Mostly by way of linking to posts by John Welch, I have for years been following the post-Bose decline of fraud on the PTO as successful grounds for opposition or cancellation forever. Having recently filed answers to fraud-oriented attacks on a clients’ marks sounding in fraud — one by way of cancellation and one by way of opposition to registration — I was looking for a good, fairly recent summary of the state of things. I found one I liked so much that wanted to share it here.
The state of things, of course, has not moved an inch since Bose; it has only solidified. “Fraud” once provided a catch-all ground for attacking a registration, particularly overbroad descriptions of goods and services — a mistake made by both amateurs and non-specialist lawyers who assume, incorrectly, that when reciting goods and services more must be better.
Pre-Bose, of course, all you really had to prove was that the applicant listed 96 different kinds of goods (garbagio or otherwise) the mark was used with, or had a good-faith intention to use it with, and that one of them never happened. That was enough: They said X, they meant Y, and that’s fraud.
Bose taught us, no. Just as in the rest of the law, lying isn’t fraud unless there is an intention to deceive at the time of the false representation, and the lie is uttered (or, in the case of fraud by omission, the material information not disclosed) for the purpose of obtaining some advantage that, but for the misrepresentation, would not otherwise have been forthcoming.
Thus breaking a promise (to buy your car or, in this context, to use the trademark not only with t-shirts but with bandannas) is not fraud. Thus making a mistake, even a stupid one (I thought I had the money to buy your car or, in this context, I thought I was the owner of the trademark being used by my company) is not fraud. In a pleadings context, that intent, and specific facts tending to make the existence of that intent plausible, must be alleged. In a dispositive context, proof of that intent must be adduced in admissible form.
Essentially, then, there’s really no way to knock out someone else’s trademark application or registration by claiming fraud on the PTO any more. As John pointed out in a recent post:
Apparently fraud cannot be proven without testimony and/or admissions from the accused party. It’s happened only once at the TTAB since Bose. See the Nationstar case cited above [TTAB blogged here — RDC]
I come not to bury or praise the new-Bose-world-order but to live by it, as must we all. And, as I was saying, when researching for my recent submissions to the TTAB, I was looking for a good online summary of the state of the law. So before plunging into Westlaw or Lexis, I plunged into — I have to admit it — Google.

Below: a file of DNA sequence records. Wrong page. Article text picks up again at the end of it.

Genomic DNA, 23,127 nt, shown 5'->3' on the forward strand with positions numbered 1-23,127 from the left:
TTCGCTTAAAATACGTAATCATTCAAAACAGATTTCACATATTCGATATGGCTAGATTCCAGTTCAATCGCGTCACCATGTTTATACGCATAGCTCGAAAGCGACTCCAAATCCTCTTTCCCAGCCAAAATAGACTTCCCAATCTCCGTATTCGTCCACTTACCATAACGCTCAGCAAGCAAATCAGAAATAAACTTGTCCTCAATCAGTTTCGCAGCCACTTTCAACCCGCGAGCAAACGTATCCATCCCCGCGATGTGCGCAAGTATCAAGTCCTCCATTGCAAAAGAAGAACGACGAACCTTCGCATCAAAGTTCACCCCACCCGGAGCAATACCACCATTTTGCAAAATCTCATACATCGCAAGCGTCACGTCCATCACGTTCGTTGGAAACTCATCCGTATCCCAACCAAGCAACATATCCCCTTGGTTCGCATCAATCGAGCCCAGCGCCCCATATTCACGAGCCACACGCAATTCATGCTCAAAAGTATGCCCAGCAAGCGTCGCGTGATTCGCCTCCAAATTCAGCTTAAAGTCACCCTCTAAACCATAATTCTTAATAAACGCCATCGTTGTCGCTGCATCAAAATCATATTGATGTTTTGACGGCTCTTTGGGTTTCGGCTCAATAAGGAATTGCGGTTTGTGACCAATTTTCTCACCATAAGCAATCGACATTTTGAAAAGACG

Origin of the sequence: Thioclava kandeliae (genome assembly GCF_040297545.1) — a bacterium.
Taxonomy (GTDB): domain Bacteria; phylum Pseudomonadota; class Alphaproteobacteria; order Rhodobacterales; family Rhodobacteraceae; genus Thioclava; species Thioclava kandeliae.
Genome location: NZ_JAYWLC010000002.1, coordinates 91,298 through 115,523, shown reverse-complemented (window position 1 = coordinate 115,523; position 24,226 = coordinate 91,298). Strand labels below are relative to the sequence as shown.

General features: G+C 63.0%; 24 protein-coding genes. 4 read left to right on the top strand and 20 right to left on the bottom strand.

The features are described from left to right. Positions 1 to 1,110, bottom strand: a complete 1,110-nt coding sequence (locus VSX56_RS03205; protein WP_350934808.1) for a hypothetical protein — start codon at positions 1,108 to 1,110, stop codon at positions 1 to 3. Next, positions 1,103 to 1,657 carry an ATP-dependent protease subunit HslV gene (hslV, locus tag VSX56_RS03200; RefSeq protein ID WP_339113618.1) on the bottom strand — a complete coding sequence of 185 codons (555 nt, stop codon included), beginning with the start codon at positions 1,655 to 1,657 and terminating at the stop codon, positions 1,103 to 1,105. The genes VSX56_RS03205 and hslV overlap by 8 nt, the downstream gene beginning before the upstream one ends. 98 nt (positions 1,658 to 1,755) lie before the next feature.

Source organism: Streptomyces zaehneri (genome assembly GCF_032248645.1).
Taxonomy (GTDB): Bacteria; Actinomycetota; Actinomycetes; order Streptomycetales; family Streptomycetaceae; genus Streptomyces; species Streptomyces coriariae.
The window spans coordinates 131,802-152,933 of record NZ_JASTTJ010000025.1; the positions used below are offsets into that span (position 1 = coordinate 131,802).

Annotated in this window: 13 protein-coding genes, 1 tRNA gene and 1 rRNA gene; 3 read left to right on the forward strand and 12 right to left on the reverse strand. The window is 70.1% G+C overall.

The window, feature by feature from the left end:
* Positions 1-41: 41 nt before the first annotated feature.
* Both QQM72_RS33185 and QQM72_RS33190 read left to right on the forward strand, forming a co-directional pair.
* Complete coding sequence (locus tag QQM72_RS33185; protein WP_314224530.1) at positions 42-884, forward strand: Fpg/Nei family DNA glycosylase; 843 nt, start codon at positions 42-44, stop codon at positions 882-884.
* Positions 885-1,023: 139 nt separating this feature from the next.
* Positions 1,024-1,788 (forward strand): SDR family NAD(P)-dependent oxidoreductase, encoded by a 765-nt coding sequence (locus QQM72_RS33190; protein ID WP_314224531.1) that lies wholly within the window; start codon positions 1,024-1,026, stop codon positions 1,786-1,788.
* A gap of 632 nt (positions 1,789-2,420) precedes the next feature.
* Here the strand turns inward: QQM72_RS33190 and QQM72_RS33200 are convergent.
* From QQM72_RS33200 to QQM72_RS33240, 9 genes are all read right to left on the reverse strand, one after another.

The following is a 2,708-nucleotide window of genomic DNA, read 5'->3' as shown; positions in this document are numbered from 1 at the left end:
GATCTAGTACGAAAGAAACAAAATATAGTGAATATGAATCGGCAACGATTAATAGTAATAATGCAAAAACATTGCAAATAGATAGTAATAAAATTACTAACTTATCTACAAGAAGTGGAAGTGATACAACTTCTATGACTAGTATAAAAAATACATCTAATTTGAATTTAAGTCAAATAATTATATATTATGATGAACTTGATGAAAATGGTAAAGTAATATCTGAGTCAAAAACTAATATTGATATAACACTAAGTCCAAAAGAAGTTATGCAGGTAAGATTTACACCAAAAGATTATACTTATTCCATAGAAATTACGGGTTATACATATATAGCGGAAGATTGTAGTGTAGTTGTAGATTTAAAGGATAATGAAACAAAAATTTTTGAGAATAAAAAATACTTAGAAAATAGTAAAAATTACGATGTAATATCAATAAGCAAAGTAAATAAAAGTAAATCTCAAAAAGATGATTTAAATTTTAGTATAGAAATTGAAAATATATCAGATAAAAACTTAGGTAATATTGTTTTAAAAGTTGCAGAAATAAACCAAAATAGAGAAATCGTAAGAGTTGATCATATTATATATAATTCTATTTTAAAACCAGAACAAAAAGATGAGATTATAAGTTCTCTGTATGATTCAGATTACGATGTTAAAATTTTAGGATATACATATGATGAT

Blog and other free online research are not substitutes for reading cases. You’re going to cite cases, of course, and you’re going to have to read them. I was taught, however, when I started in a law firm whose name no longer exists, to figure out what these cases are talking about by cracking open secondary sources such as treatises to understand the topic at hand first. It was very good advice.
Today, however, in the absence of law libraries and, to a large extent, law books, that means when starting a research project, you should get the lay of the land from reliable, authoritative online materials. These include as the many well-established, non-anonymous “explainers” found on respectable law firm websites, whose purpose is to draw you in with SEO and, once there, convince you of the law firm’s quality based on the online content — not always a legitimate association, but not bad for starters.
This also means, of course, blogs, whose purpose is often quite similar. And in the case of TTAB practice, that means the TTABlog — not only because it is a repository of just about everything you need to know about the relevant law, but because John Welch’s sober, restrained treatment of the material is as reliable as that found in any treatise. You should do the same.
As I did here.
Ultimately I found a very useful 2016 piece on a very professionally-designed, if ambitious (“Become a Member Now!”), law-and-information website called Trademark Well entitled, “I Can’t Believe It’s Not Fraud! A Review of Commonly Rejected Fraud Claims by the TTAB.” If you’re facing a fraud claim in a TTAB inter-partes proceeding, you’ll want to prop this puppy right open on your second screen while you’re drafting. It is not signed, but I am guessing that it was written by Bruno Tarabachi, the “Man at the Bottom of the Well.”
And don’t we all know that feeling! With his article on how to systematically spot flaws in a TTAB fraud claim, however, there’s every hope of climbing out, a bit damp perhaps but otherwise feeling as well as possible under the circumstances — and if we’re practicing in trademark law, that’s pretty well indeed. Thanks, Bruno!
Originally posted 2018-03-20 19:11:54. Republished by Blog Post Promoter